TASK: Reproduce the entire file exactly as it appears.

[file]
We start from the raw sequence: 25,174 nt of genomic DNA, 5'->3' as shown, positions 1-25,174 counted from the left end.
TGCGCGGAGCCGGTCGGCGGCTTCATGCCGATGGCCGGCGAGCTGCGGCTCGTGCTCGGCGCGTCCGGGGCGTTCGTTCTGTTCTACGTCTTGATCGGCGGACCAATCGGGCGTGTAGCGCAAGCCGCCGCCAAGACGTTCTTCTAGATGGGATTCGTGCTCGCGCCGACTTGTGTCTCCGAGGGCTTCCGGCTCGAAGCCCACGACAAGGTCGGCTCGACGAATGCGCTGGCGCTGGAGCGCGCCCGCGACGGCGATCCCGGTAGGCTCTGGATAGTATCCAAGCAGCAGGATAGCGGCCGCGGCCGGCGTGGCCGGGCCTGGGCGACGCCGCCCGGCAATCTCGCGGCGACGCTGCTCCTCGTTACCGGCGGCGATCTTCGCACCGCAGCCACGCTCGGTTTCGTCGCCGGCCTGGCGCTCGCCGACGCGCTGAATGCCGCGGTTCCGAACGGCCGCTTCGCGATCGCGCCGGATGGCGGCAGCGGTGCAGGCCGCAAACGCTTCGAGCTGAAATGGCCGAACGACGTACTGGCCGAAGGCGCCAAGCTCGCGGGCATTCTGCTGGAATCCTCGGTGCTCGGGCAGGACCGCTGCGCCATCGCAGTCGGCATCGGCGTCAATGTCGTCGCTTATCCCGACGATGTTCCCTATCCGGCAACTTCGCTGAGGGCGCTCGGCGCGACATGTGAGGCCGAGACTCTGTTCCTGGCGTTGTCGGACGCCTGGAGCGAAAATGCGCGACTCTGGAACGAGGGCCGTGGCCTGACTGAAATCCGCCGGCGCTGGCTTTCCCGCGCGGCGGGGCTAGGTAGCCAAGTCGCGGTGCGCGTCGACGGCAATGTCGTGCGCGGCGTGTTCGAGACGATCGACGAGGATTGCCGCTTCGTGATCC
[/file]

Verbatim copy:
We start from the raw sequence: 25,174 nt of genomic DNA, 5'->3' as shown, positions 1-25,174 counted from the left end.
TGCGCGGAGCCGGTCGGCGGCTTCATGCCGATGGCCGGCGAGCTGCGGCTCGTGCTCGGCGCGTCCGGGGCGTTCGTTCTGTTCTACGTCTTGATCGGCGGACCAATCGGGCGTGTAGCGCAAGCCGCCGCCAAGACGTTCTTCTAGATGGGATTCGTGCTCGCGCCGACTTGTGTCTCCGAGGGCTTCCGGCTCGAAGCCCACGACAAGGTCGGCTCGACGAATGCGCTGGCGCTGGAGCGCGCCCGCGACGGCGATCCCGGTAGGCTCTGGATAGTATCCAAGCAGCAGGATAGCGGCCGCGGCCGGCGTGGCCGGGCCTGGGCGACGCCGCCCGGCAATCTCGCGGCGACGCTGCTCCTCGTTACCGGCGGCGATCTTCGCACCGCAGCCACGCTCGGTTTCGTCGCCGGCCTGGCGCTCGCCGACGCGCTGAATGCCGCGGTTCCGAACGGCCGCTTCGCGATCGCGCCGGATGGCGGCAGCGGTGCAGGCCGCAAACGCTTCGAGCTGAAATGGCCGAACGACGTACTGGCCGAAGGCGCCAAGCTCGCGGGCATTCTGCTGGAATCCTCGGTGCTCGGGCAGGACCGCTGCGCCATCGCAGTCGGCATCGGCGTCAATGTCGTCGCTTATCCCGACGATGTTCCCTATCCGGCAACTTCGCTGAGGGCGCTCGGCGCGACATGTGAGGCCGAGACTCTGTTCCTGGCGTTGTCGGACGCCTGGAGCGAAAATGCGCGACTCTGGAACGAGGGCCGTGGCCTGACTGAAATCCGCCGGCGCTGGCTTTCCCGCGCGGCGGGGCTAGGTAGCCAAGTCGCGGTGCGCGTCGACGGCAATGTCGTGCGCGGCGTGTTCGAGACGATCGACGAGGATTGCCGCTTCGTGATCC